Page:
Experiences on the wards aren’t the only cause of demoralisation for future doctors. The financial cost of doing a medical degree is becoming prohibitive. On average, we leave medical school with at least £80,000 worth of debt (3). Research has highlighted that ‘doctors from underprivileged backgrounds are poorly represented in medicine’ (4) – a feature of the profession likely to become more obvious if a lack of financial support dissuades poorer students from applying. With medical school applications already falling by 13.5% in the past two years, this is a growing concern (5).

Further research at our medical school highlights that ‘87% of students in their fifth and sixth year of medicine said they had financial concerns, and 50% of the respondents also said that the pressure affected their physical or mental health’(6). Furthermore, in 2015 30% of polled students ‘had experienced or received treatment for a mental health condition while at medical school’(7). We think that the changes to the NHS Bursary scheme threaten to make things worse, for people already studying in an intensely stressful environment for a prolonged period of time.

We want to care for patients and make the world a better place – many of us have dreamed of being a doctor for years. However, our experience of perpetual staffing shortages, a deteriorating learning environment and a dejected, demoralised, and depressed body of doctors, is gradually sapping our enthusiasm and subverting our dreams.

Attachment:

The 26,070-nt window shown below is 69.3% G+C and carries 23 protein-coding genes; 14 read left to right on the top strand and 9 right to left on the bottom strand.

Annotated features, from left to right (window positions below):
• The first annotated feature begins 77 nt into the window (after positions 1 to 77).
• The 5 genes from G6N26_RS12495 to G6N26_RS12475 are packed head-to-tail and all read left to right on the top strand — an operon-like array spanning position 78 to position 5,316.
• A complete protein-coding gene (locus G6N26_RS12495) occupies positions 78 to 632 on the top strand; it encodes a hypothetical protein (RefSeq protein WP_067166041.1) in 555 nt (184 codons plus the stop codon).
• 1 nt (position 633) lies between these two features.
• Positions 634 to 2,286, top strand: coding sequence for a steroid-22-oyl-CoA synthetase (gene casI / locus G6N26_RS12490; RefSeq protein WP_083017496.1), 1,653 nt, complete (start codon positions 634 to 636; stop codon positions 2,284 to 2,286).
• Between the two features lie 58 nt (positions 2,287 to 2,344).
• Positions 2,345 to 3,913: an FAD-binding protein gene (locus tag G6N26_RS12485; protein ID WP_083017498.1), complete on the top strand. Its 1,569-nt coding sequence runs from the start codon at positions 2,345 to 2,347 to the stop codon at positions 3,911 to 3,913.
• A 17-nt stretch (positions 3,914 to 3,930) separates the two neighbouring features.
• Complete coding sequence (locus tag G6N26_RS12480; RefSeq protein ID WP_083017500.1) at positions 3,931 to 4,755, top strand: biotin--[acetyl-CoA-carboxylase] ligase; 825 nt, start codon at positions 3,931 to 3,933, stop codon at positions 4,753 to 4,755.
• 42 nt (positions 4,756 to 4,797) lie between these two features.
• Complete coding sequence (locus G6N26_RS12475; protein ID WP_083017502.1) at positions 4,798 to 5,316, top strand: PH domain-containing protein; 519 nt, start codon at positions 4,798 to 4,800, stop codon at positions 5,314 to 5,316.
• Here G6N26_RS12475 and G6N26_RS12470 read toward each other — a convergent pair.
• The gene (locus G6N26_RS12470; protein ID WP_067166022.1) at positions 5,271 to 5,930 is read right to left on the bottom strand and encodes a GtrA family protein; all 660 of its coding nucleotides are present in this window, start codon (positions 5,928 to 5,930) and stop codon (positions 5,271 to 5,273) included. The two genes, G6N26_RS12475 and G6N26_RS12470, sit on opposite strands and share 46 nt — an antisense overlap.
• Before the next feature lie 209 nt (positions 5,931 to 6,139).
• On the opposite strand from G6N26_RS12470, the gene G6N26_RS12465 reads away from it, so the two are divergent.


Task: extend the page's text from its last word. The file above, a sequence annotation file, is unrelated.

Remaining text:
It is difficult to care for others if you are in a bad place yourself. The morale of medical staff is important to all of us.

Imperial College Medical School

1 - GP National Recruitment Office. (2016). ST1 Recruitment. Available: https://gprecruitment.hee.nhs.uk/Recruitment#panelOne. Last accessed 8th March 2016.
2 - Joint Royal Colleges of Physicians Training Board. (2016). One fifth of consultants state that rota gaps are causing ‘significant problems for patient safety’. Available: http://www.jrcptb.org.uk/news/one-fifth-consultants-state-rota-gaps-are-causing-‘significant-problems-patient-safety’. Last accessed 8th March 2016.
3 - Ercolani MG, Vohra RS, Carmichael F, Mangat K, Alderson D. The lifetime cost to English students of borrowing to invest in a medical degree: a gender comparison using data from the Office for National Statistics. BMJ Open, 21 Apr 2015. Available: http://dx.doi.org/10.1136/bmjopen-2014-007335
4 - General Medical Council. National training survey 2013: socioeconomic status questions. Oct 2013. Available: http://www.gmc-uk.org/Report___NTS_Socioeconomic_Status_Questions.pdf_53743451.pdf
5 - UCAS Analysis and Research. Deadline Applications Statistics: October. Oct 2015. Available: https://www.ucas.com/sites/default/files/mr_october_151015_medicine.pdf
6 - Watson J, Wheeler T (2015). A report on clinical year student funding for MBBS Medicine.
7 - Billingsley, M. (2015). More than 80% of medical students with mental health issues feel under-supported, says Student BMJ survey. Available: http://student.bmj.com/student/view-article.html?id=sbmj.h4521. Last accessed 8th Match 2016.